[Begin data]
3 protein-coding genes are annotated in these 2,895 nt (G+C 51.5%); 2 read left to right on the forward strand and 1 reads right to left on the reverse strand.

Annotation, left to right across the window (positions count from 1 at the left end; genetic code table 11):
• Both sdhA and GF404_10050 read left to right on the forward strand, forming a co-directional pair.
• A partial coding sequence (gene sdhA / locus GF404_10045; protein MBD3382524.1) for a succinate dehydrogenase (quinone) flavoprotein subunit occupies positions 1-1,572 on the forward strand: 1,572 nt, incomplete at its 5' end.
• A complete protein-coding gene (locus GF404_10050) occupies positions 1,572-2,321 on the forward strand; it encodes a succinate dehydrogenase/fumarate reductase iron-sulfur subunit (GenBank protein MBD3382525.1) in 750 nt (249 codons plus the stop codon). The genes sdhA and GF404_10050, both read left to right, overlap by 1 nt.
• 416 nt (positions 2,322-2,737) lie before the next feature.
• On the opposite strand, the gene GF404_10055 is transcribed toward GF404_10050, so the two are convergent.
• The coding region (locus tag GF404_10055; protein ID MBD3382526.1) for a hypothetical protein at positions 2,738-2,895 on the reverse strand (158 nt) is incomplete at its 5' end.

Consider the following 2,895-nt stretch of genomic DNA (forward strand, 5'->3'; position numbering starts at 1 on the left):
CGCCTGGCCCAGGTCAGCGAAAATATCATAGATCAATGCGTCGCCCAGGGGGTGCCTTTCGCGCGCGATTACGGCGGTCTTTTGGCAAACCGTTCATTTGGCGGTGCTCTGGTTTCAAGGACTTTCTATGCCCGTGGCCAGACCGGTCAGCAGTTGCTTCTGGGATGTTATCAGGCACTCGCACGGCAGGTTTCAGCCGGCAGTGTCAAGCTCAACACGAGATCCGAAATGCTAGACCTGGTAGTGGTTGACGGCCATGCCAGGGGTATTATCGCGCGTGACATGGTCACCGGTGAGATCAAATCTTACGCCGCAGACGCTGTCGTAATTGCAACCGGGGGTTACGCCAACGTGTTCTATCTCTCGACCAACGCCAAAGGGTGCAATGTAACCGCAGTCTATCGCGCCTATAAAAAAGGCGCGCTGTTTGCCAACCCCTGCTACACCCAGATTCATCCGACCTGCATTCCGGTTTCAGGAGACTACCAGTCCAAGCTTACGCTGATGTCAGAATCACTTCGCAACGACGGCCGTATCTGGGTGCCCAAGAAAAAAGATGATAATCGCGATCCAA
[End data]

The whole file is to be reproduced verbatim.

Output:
3 protein-coding genes are annotated in these 2,895 nt (G+C 51.5%); 2 read left to right on the forward strand and 1 reads right to left on the reverse strand.

Annotation, left to right across the window (positions count from 1 at the left end; genetic code table 11):
• Both sdhA and GF404_10050 read left to right on the forward strand, forming a co-directional pair.
• A partial coding sequence (gene sdhA / locus GF404_10045; protein MBD3382524.1) for a succinate dehydrogenase (quinone) flavoprotein subunit occupies positions 1-1,572 on the forward strand: 1,572 nt, incomplete at its 5' end.
• A complete protein-coding gene (locus GF404_10050) occupies positions 1,572-2,321 on the forward strand; it encodes a succinate dehydrogenase/fumarate reductase iron-sulfur subunit (GenBank protein MBD3382525.1) in 750 nt (249 codons plus the stop codon). The genes sdhA and GF404_10050, both read left to right, overlap by 1 nt.
• 416 nt (positions 2,322-2,737) lie before the next feature.
• On the opposite strand, the gene GF404_10055 is transcribed toward GF404_10050, so the two are convergent.
• The coding region (locus tag GF404_10055; protein ID MBD3382526.1) for a hypothetical protein at positions 2,738-2,895 on the reverse strand (158 nt) is incomplete at its 5' end.

Consider the following 2,895-nt stretch of genomic DNA (forward strand, 5'->3'; position numbering starts at 1 on the left):
CGCCTGGCCCAGGTCAGCGAAAATATCATAGATCAATGCGTCGCCCAGGGGGTGCCTTTCGCGCGCGATTACGGCGGTCTTTTGGCAAACCGTTCATTTGGCGGTGCTCTGGTTTCAAGGACTTTCTATGCCCGTGGCCAGACCGGTCAGCAGTTGCTTCTGGGATGTTATCAGGCACTCGCACGGCAGGTTTCAGCCGGCAGTGTCAAGCTCAACACGAGATCCGAAATGCTAGACCTGGTAGTGGTTGACGGCCATGCCAGGGGTATTATCGCGCGTGACATGGTCACCGGTGAGATCAAATCTTACGCCGCAGACGCTGTCGTAATTGCAACCGGGGGTTACGCCAACGTGTTCTATCTCTCGACCAACGCCAAAGGGTGCAATGTAACCGCAGTCTATCGCGCCTATAAAAAAGGCGCGCTGTTTGCCAACCCCTGCTACACCCAGATTCATCCGACCTGCATTCCGGTTTCAGGAGACTACCAGTCCAAGCTTACGCTGATGTCAGAATCACTTCGCAACGACGGCCGTATCTGGGTGCCCAAGAAAAAAGATGATAATCGCGATCCAA